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Learning

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Associative Learning. Learning that certain events occur together. Classical Conditioning: neutral stimulus is associated with unconditioned stimulus to become a ... – PowerPoint PPT presentation

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Title: Learning


1
Learning
2
Learning
  • Associative Learning
  • Classical Conditioning
  • Operant Conditioning
  • Observational Learning
  • Biological Components of Learning
  • Cognitive Components of Learning
  • Behavioral Therapies

3
Associative Learning
  • Learning that certain events occur together
  • Classical Conditioning neutral stimulus is
    associated with unconditioned stimulus to become
    a conditioned stimulus
  • Operant Conditioning response is associated with
    stimulus (consequence)

4
Classical Conditioning
  • Subject gives a familiar response to a new
    stimulus response involuntary, automatic
  • Respondent behavior reflex responses that are
    elicited by stimuli not under voluntary control
  • Stimulus change in the environment that elicits
    a response
  • Response reaction to a stimulus

5
Classical Conditioning
  • Neutral Stimulus does not elicit response until
    paired w/ UCS
  • Unconditioned Stimulus automatically brings
    about UCR
  • Unconditioned Response automatically occurring
    response response to UCS
  • Conditioned Stimulus originally neutral
    stimulus elicits CR after paired w/ UCS
  • Conditioned Response response to CS

6
Classical Conditioning
  • Acquisition learning to give a known response to
    a neutral stimulus initial learning of
    association
  • Extinction repeated pairing of CS without the
    UCS leads to its return as the NS
  • Spontaneous Recovery after extinction, the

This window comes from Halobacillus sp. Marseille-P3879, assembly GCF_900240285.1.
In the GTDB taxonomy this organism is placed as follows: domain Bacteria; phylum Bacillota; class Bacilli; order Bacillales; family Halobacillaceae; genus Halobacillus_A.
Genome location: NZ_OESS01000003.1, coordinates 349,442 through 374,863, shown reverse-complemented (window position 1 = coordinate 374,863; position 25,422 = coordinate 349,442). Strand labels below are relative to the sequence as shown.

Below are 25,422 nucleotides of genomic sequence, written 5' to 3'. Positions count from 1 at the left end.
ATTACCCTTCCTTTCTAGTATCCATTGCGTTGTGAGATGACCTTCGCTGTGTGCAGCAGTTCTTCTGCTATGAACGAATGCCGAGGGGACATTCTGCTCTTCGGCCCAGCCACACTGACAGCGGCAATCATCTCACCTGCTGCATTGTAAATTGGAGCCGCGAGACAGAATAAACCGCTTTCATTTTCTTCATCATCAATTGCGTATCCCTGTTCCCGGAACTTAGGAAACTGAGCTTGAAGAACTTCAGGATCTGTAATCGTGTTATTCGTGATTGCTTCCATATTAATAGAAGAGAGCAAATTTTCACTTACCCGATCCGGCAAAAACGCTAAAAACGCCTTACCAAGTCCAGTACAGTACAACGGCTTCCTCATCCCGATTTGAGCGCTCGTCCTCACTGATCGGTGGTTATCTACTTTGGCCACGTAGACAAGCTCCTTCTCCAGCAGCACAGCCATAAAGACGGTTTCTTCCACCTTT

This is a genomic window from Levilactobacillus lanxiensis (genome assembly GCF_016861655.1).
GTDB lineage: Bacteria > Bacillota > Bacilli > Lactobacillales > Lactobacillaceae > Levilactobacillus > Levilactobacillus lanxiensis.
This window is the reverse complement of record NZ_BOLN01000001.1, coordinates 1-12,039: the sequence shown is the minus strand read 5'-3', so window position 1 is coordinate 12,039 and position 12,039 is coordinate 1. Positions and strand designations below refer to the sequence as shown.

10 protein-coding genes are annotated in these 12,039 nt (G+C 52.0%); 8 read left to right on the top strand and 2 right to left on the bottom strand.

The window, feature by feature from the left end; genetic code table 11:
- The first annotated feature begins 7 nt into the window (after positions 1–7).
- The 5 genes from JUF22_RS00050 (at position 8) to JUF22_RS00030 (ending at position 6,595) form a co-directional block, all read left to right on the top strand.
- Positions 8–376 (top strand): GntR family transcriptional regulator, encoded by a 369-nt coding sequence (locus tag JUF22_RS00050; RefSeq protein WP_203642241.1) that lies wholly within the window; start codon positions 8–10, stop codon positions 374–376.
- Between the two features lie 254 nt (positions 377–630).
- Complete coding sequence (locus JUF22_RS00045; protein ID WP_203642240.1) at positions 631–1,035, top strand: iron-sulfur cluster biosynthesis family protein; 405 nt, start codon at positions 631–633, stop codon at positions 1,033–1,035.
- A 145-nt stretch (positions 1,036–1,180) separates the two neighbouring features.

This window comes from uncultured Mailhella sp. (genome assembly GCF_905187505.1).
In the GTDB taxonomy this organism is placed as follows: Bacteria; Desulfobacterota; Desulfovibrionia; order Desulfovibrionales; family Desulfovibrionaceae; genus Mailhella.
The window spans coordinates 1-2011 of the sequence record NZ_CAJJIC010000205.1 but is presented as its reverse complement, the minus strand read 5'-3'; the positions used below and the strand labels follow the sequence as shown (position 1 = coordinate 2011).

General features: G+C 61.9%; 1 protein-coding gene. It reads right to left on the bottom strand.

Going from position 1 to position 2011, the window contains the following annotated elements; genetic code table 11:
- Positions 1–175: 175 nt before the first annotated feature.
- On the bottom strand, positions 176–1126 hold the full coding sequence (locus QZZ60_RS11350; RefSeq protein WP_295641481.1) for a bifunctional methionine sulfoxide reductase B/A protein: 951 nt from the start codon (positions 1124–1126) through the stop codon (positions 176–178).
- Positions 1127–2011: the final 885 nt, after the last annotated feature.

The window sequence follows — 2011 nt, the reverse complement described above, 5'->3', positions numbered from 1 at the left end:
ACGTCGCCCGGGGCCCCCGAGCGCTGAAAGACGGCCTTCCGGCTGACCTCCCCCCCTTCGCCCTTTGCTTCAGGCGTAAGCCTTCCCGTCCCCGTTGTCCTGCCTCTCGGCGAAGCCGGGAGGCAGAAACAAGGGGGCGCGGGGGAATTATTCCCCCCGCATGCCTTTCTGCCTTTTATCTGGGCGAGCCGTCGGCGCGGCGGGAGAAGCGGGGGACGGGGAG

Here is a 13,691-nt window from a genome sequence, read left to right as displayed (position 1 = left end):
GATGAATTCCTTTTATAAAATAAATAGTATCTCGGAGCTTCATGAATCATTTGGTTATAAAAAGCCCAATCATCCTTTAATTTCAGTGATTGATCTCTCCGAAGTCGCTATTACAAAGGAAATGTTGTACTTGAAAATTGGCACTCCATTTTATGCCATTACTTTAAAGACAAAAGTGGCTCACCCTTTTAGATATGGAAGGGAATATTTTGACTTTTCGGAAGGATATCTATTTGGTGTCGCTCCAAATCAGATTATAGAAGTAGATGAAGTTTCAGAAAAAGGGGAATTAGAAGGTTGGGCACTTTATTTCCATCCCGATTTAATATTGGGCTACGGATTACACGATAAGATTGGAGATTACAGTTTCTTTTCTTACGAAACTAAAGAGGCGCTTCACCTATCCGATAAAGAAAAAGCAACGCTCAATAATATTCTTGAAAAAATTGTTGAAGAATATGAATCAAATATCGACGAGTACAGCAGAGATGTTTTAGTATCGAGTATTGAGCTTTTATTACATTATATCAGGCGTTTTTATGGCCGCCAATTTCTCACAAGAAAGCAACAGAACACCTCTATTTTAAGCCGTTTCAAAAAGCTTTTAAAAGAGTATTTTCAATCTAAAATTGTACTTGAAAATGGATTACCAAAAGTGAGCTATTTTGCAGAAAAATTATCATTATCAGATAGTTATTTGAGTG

previous CS suddenly elicits the CR again
    temporarily

7
Classical Conditioning
  • Ivan Pavlov
  • Physiologist who was first to discover classical
    conditioning while trying to do studies on
    salivation and digestion with dogs
  • UCS meat/meat powder
  • UCR salivation at meat/meat powder
  • CS bell (formerly NS)
  • CR salivation at bell

8
Classical Conditioning
  • John B. Watson
  • Studied classical conditioning as it related to
    emotions, especially fear
  • Conditioned Little Albert to fear a white rat
  • UCS loud noise
  • UCR crying/fear of noise
  • CS white rat (formerly NS)
  • CR crying/ fear of rat

9
Classical Conditioning
  • John Garcia
  • Conditioned Taste Aversion/Garcia Effect
    avoidance of food due to association with un-
    pleasant or painful stimulus may only take one
    pairing sickness can occur hours later
  • Studied how irradiated rats would avoid sugar
    liquid consumed before becoming nauseated
  • UCS radiation
  • UCR sickness
  • CS sugar liquid (formerly NS)
  • CR sickness from sugar

10
Classical Conditioning
  • Higher-Order/Second-Order Conditioning when a
    well learned conditioned stimulus (CS) is paired
    with a neutral stimulus (NS) to produce a CR to
    the NS
  • old CS acts as the new UCS

11
Classical Conditioning
  • Stimulus Generalization stimuli similar to the
    CS also elicit the CR without training
  • Stimulus Discrimination only the CS produces the
    CR